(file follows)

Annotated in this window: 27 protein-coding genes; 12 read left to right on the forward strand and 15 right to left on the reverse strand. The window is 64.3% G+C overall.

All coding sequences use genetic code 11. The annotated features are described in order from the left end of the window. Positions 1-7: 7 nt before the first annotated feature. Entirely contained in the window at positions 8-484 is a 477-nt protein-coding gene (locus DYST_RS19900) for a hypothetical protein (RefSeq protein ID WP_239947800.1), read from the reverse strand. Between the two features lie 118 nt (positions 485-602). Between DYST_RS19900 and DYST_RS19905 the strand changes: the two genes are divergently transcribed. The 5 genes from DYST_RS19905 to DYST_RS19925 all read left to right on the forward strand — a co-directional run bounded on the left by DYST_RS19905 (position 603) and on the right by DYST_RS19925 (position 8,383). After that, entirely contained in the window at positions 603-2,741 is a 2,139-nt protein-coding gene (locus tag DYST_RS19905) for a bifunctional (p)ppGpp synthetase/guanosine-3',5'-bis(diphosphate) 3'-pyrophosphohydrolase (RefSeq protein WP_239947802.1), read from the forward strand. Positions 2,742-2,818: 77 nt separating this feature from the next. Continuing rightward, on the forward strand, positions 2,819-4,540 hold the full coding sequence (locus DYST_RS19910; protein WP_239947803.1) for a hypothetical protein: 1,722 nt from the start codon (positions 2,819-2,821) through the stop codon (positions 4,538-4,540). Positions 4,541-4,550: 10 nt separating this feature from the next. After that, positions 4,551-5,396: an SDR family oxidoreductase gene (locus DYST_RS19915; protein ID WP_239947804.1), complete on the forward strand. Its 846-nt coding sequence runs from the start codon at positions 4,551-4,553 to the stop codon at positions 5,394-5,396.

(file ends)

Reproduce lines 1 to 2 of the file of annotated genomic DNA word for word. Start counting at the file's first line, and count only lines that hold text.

Annotated in this window: 27 protein-coding genes; 12 read left to right on the forward strand and 15 right to left on the reverse strand. The window is 64.3% G+C overall.

All coding sequences use genetic code 11. The annotated features are described in order from the left end of the window. Positions 1-7: 7 nt before the first annotated feature. Entirely contained in the window at positions 8-484 is a 477-nt protein-coding gene (locus DYST_RS19900) for a hypothetical protein (RefSeq protein ID WP_239947800.1), read from the reverse strand. Between the two features lie 118 nt (positions 485-602). Between DYST_RS19900 and DYST_RS19905 the strand changes: the two genes are divergently transcribed. The 5 genes from DYST_RS19905 to DYST_RS19925 all read left to right on the forward strand — a co-directional run bounded on the left by DYST_RS19905 (position 603) and on the right by DYST_RS19925 (position 8,383). After that, entirely contained in the window at positions 603-2,741 is a 2,139-nt protein-coding gene (locus tag DYST_RS19905) for a bifunctional (p)ppGpp synthetase/guanosine-3',5'-bis(diphosphate) 3'-pyrophosphohydrolase (RefSeq protein WP_239947802.1), read from the forward strand. Positions 2,742-2,818: 77 nt separating this feature from the next. Continuing rightward, on the forward strand, positions 2,819-4,540 hold the full coding sequence (locus DYST_RS19910; protein WP_239947803.1) for a hypothetical protein: 1,722 nt from the start codon (positions 2,819-2,821) through the stop codon (positions 4,538-4,540). Positions 4,541-4,550: 10 nt separating this feature from the next. After that, positions 4,551-5,396: an SDR family oxidoreductase gene (locus DYST_RS19915; protein ID WP_239947804.1), complete on the forward strand. Its 846-nt coding sequence runs from the start codon at positions 4,551-4,553 to the stop codon at positions 5,394-5,396.